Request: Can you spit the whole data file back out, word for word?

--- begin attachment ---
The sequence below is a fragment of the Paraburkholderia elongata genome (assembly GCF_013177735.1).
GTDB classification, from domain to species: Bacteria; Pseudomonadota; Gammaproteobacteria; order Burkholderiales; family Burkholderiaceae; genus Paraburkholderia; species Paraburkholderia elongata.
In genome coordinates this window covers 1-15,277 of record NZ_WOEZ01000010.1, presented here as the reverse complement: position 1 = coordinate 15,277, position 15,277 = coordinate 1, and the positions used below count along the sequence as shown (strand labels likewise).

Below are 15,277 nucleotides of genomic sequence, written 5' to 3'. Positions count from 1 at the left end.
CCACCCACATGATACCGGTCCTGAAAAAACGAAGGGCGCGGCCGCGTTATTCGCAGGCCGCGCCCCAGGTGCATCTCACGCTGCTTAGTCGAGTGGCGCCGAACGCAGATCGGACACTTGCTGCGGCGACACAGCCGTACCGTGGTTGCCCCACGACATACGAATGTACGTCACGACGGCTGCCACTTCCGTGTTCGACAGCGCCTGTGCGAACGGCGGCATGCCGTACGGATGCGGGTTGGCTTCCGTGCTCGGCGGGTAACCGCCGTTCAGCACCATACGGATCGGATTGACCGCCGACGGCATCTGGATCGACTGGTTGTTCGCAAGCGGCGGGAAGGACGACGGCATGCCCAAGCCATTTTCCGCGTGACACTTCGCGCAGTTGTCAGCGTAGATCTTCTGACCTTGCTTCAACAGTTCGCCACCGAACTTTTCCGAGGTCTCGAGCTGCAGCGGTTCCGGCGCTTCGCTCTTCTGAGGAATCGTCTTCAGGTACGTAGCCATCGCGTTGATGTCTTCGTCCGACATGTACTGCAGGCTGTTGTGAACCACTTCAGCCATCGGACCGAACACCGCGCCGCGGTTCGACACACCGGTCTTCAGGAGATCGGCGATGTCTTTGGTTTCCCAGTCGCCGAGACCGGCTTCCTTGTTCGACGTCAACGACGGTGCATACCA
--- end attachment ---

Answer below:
The sequence below is a fragment of the Paraburkholderia elongata genome (assembly GCF_013177735.1).
GTDB classification, from domain to species: Bacteria; Pseudomonadota; Gammaproteobacteria; order Burkholderiales; family Burkholderiaceae; genus Paraburkholderia; species Paraburkholderia elongata.
In genome coordinates this window covers 1-15,277 of record NZ_WOEZ01000010.1, presented here as the reverse complement: position 1 = coordinate 15,277, position 15,277 = coordinate 1, and the positions used below count along the sequence as shown (strand labels likewise).

Below are 15,277 nucleotides of genomic sequence, written 5' to 3'. Positions count from 1 at the left end.
CCACCCACATGATACCGGTCCTGAAAAAACGAAGGGCGCGGCCGCGTTATTCGCAGGCCGCGCCCCAGGTGCATCTCACGCTGCTTAGTCGAGTGGCGCCGAACGCAGATCGGACACTTGCTGCGGCGACACAGCCGTACCGTGGTTGCCCCACGACATACGAATGTACGTCACGACGGCTGCCACTTCCGTGTTCGACAGCGCCTGTGCGAACGGCGGCATGCCGTACGGATGCGGGTTGGCTTCCGTGCTCGGCGGGTAACCGCCGTTCAGCACCATACGGATCGGATTGACCGCCGACGGCATCTGGATCGACTGGTTGTTCGCAAGCGGCGGGAAGGACGACGGCATGCCCAAGCCATTTTCCGCGTGACACTTCGCGCAGTTGTCAGCGTAGATCTTCTGACCTTGCTTCAACAGTTCGCCACCGAACTTTTCCGAGGTCTCGAGCTGCAGCGGTTCCGGCGCTTCGCTCTTCTGAGGAATCGTCTTCAGGTACGTAGCCATCGCGTTGATGTCTTCGTCCGACATGTACTGCAGGCTGTTGTGAACCACTTCAGCCATCGGACCGAACACCGCGCCGCGGTTCGACACACCGGTCTTCAGGAGATCGGCGATGTCTTTGGTTTCCCAGTCGCCGAGACCGGCTTCCTTGTTCGACGTCAACGACGGTGCATACCA